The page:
It’s a sad reality for Emad Burnat that one of the first phrases mastered by his toddler son Gibreel, is “the wall”. Burnat has the misfortune to be living in the Palestinian village of Bil’in, which Israeli settlers, protected by aggressive Israeli army, are attempting to make their own. Although he first bought a camera to film his family, he also begins recording the increasingly chaotic scenes taking place in the beautiful landscape outside his house. When his camera is broken, he moves onto another one – five years yielding five broken cameras, giving the film its title and chapter structure. Although he never planned to be a film-maker, Burnat proves to be both a brave and an extraordinary one, keeping his camera rolling amidst frightening scenes of unpredictable aggression, often aimed at himself, in a film richly deserving of its many awards.
Friday 15 June, 12.45 & Saturday 16 June 12.45
Big Boys Gone Bananas!* (UK premiere)
Dir. Fredrik Gertten | Sweden 2011 | 90 mins
When Frederick Gertten’s film Bananas was accepted into the Los Angeles Film Festival, he was delighted. An examination of food giant Dole’s devastating use of pesticides in Nicaragua, the film would be having its world premiere in the same city as Dole’s global headquarters. Then the “cease and desist” letters started arriving. Despite not having seen the film, Dole was determined to control the narrative around it – and cast Gertten as an unscrupulous spreader of lies. Not content going after Gertten and his tiny cohort of colleagues; Dole began bombarding the LAFF itself, from the organisers to journalists and sponsors, with shocking results. Shrewd enough to recognise he was in the midst of a quickly unfolding David vs. Goliath story, Gertten does what any self-respecting documentary maker does – he starts filming. The result is a front row seat to a spectacular display of corporate bullying – a must-see film for anyone interested in the right to free speech in an increasingly nasty world.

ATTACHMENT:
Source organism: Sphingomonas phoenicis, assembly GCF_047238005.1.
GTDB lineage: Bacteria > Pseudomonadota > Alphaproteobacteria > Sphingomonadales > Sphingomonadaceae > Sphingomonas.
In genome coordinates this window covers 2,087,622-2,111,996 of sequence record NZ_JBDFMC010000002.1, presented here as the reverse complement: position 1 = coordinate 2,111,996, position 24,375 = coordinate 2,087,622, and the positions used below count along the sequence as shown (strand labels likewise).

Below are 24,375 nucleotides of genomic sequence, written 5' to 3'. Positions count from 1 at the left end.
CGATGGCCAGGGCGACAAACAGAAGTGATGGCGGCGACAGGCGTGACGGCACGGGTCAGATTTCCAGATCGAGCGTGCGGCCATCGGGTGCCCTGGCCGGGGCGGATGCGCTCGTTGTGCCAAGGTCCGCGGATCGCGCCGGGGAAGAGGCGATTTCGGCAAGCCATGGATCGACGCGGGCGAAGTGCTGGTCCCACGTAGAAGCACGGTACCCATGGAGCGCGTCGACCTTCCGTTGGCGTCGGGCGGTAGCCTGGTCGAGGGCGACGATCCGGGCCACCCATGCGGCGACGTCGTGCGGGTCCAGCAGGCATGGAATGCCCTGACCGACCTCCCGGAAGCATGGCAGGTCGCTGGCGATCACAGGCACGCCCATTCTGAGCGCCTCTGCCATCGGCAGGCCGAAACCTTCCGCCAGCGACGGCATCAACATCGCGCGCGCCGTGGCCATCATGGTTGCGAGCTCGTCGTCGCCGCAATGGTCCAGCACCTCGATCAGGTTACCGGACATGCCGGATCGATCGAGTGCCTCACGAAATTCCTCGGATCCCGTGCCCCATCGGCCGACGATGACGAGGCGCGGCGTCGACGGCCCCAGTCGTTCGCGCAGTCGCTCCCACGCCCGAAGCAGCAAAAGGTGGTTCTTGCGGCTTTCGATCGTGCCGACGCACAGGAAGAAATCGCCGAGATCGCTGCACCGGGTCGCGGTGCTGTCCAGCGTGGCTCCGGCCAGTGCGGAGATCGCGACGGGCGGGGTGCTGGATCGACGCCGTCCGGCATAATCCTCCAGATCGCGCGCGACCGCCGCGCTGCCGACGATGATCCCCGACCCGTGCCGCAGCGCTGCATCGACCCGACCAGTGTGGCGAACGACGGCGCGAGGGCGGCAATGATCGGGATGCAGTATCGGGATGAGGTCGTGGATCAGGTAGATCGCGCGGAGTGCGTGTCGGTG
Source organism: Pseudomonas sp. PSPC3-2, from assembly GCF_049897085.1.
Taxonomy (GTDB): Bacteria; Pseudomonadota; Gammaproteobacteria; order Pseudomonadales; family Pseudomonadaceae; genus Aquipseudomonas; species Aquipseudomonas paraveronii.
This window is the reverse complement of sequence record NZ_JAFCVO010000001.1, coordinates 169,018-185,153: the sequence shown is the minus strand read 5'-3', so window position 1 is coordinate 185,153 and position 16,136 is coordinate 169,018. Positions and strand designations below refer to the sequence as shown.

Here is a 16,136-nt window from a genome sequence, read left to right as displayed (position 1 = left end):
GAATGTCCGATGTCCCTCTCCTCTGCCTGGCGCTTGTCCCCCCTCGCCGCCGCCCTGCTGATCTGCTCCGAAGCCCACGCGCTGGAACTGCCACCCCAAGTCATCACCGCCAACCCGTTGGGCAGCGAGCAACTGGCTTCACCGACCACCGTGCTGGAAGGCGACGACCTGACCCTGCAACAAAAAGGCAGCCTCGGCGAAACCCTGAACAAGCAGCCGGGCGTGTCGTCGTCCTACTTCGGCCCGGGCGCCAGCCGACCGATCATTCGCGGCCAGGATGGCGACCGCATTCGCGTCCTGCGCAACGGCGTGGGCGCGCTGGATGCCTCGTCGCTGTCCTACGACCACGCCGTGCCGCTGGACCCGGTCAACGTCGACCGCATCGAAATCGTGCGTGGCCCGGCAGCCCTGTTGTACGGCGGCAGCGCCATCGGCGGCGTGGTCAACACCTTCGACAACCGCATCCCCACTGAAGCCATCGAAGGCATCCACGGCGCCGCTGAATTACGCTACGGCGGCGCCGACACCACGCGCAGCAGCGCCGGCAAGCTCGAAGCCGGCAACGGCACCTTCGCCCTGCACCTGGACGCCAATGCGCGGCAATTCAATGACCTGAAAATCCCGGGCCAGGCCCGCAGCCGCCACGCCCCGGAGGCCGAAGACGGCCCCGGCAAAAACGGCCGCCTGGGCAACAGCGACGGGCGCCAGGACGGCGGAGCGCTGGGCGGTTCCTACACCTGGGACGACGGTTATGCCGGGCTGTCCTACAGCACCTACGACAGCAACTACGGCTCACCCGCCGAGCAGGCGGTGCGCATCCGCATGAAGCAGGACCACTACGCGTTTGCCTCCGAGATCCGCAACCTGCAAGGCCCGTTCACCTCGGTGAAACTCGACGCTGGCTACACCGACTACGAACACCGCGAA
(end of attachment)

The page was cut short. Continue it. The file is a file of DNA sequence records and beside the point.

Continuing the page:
Saturday 16 June, 17.00 & Thursday 14 June, 11.45
Shadows of Liberty
Dir. Jean-Philippe Tremblay | UK 2012 | 93 mins
Jean-Phillippe Tremblay examines how the media in the US is in the controlling hands of a handful of commercial enterprises exercising extraordinary political, social, and economic power. Having always allowed broadcasting to be controlled by commercial interests, the loosening of media ownership regulations that began under Reagan and continued under Clinton has led to the horrifying present scenario where five mega companies today control the vast majority of the media in the United States. These companies, with their endless corporate concerns, not only don’t prioritise investigative journalism among their media holdings, but in fact actively clamp down in it. Tremblay illustrates the disastrous consequences that have befallen the few journalists willing to stick their heads above the parapet. The nefarious nexus of the military-industrial complex and the news media which paved the way for the Iraqi war is just one example of the tragic legacy of a country which continues to put corporate interests above public good.
Saturday 16 June, 15.30